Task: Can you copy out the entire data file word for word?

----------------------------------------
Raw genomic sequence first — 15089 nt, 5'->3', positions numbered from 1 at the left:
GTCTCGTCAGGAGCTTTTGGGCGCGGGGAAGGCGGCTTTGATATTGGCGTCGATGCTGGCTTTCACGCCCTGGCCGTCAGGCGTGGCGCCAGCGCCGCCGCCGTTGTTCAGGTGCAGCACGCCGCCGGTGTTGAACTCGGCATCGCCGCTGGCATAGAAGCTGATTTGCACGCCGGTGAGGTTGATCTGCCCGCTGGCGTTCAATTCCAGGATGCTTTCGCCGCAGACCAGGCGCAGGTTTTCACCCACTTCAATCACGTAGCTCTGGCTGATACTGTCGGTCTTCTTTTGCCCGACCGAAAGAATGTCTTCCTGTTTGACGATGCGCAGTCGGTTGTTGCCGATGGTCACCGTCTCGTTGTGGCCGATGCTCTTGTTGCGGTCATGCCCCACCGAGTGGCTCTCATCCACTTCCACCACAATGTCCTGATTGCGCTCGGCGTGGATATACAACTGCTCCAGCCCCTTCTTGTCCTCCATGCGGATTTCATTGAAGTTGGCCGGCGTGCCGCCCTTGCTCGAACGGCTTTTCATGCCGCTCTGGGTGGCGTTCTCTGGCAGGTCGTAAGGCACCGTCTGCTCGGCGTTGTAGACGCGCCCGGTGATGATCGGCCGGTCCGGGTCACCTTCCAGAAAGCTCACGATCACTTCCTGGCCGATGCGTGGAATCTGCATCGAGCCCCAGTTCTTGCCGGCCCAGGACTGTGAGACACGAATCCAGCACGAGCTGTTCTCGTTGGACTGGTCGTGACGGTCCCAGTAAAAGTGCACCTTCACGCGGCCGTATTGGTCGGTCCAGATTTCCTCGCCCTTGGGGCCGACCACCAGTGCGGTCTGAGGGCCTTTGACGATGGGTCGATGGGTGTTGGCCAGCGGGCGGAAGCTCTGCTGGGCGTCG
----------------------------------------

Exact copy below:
Raw genomic sequence first — 15089 nt, 5'->3', positions numbered from 1 at the left:
GTCTCGTCAGGAGCTTTTGGGCGCGGGGAAGGCGGCTTTGATATTGGCGTCGATGCTGGCTTTCACGCCCTGGCCGTCAGGCGTGGCGCCAGCGCCGCCGCCGTTGTTCAGGTGCAGCACGCCGCCGGTGTTGAACTCGGCATCGCCGCTGGCATAGAAGCTGATTTGCACGCCGGTGAGGTTGATCTGCCCGCTGGCGTTCAATTCCAGGATGCTTTCGCCGCAGACCAGGCGCAGGTTTTCACCCACTTCAATCACGTAGCTCTGGCTGATACTGTCGGTCTTCTTTTGCCCGACCGAAAGAATGTCTTCCTGTTTGACGATGCGCAGTCGGTTGTTGCCGATGGTCACCGTCTCGTTGTGGCCGATGCTCTTGTTGCGGTCATGCCCCACCGAGTGGCTCTCATCCACTTCCACCACAATGTCCTGATTGCGCTCGGCGTGGATATACAACTGCTCCAGCCCCTTCTTGTCCTCCATGCGGATTTCATTGAAGTTGGCCGGCGTGCCGCCCTTGCTCGAACGGCTTTTCATGCCGCTCTGGGTGGCGTTCTCTGGCAGGTCGTAAGGCACCGTCTGCTCGGCGTTGTAGACGCGCCCGGTGATGATCGGCCGGTCCGGGTCACCTTCCAGAAAGCTCACGATCACTTCCTGGCCGATGCGTGGAATCTGCATCGAGCCCCAGTTCTTGCCGGCCCAGGACTGTGAGACACGAATCCAGCACGAGCTGTTCTCGTTGGACTGGTCGTGACGGTCCCAGTAAAAGTGCACCTTCACGCGGCCGTATTGGTCGGTCCAGATTTCCTCGCCCTTGGGGCCGACCACCAGTGCGGTCTGAGGGCCTTTGACGATGGGTCGATGGGTGTTGGCCAGCGGGCGGAAGCTCTGCTGGGCGTCG